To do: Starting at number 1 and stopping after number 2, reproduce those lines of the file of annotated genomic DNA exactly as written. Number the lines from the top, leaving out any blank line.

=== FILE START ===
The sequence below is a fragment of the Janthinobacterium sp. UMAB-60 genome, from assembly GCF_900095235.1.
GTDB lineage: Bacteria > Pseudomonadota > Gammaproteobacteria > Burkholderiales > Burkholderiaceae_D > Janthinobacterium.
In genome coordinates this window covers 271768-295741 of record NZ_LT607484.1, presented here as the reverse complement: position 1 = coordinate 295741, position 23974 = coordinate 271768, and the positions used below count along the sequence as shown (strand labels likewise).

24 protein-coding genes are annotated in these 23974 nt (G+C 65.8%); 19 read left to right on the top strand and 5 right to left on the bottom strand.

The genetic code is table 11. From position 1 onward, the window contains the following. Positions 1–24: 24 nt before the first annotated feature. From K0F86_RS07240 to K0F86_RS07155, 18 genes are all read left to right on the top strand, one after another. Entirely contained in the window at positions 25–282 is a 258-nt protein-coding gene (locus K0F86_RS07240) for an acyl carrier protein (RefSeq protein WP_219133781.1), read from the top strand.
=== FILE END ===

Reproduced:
The sequence below is a fragment of the Janthinobacterium sp. UMAB-60 genome, from assembly GCF_900095235.1.
GTDB lineage: Bacteria > Pseudomonadota > Gammaproteobacteria > Burkholderiales > Burkholderiaceae_D > Janthinobacterium.